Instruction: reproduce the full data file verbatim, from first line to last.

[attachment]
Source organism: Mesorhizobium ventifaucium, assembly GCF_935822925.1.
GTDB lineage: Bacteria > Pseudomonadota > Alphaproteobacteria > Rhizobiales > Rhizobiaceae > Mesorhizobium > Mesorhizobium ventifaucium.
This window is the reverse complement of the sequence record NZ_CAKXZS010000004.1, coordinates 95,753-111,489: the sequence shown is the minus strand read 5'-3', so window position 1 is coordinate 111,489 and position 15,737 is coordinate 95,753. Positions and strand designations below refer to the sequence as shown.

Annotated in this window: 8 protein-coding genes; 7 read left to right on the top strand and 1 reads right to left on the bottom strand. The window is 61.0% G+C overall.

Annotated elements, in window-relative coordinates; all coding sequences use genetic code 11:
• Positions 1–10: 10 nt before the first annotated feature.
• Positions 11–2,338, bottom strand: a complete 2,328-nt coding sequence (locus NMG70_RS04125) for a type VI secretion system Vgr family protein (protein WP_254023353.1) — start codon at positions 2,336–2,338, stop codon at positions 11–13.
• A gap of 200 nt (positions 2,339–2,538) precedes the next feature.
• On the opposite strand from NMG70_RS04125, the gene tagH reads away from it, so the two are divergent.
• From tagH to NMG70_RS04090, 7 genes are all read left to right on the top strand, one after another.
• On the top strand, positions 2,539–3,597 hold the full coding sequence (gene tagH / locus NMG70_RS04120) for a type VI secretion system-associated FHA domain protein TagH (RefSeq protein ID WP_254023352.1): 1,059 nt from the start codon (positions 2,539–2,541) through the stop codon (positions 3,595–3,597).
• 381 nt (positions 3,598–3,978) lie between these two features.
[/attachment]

Source organism: Mesorhizobium ventifaucium, assembly GCF_935822925.1.
GTDB lineage: Bacteria > Pseudomonadota > Alphaproteobacteria > Rhizobiales > Rhizobiaceae > Mesorhizobium > Mesorhizobium ventifaucium.
This window is the reverse complement of the sequence record NZ_CAKXZS010000004.1, coordinates 95,753-111,489: the sequence shown is the minus strand read 5'-3', so window position 1 is coordinate 111,489 and position 15,737 is coordinate 95,753. Positions and strand designations below refer to the sequence as shown.

Annotated in this window: 8 protein-coding genes; 7 read left to right on the top strand and 1 reads right to left on the bottom strand. The window is 61.0% G+C overall.

Annotated elements, in window-relative coordinates; all coding sequences use genetic code 11:
• Positions 1–10: 10 nt before the first annotated feature.
• Positions 11–2,338, bottom strand: a complete 2,328-nt coding sequence (locus NMG70_RS04125) for a type VI secretion system Vgr family protein (protein WP_254023353.1) — start codon at positions 2,336–2,338, stop codon at positions 11–13.
• A gap of 200 nt (positions 2,339–2,538) precedes the next feature.
• On the opposite strand from NMG70_RS04125, the gene tagH reads away from it, so the two are divergent.
• From tagH to NMG70_RS04090, 7 genes are all read left to right on the top strand, one after another.
• On the top strand, positions 2,539–3,597 hold the full coding sequence (gene tagH / locus NMG70_RS04120) for a type VI secretion system-associated FHA domain protein TagH (RefSeq protein ID WP_254023352.1): 1,059 nt from the start codon (positions 2,539–2,541) through the stop codon (positions 3,595–3,597).
• 381 nt (positions 3,598–3,978) lie between these two features.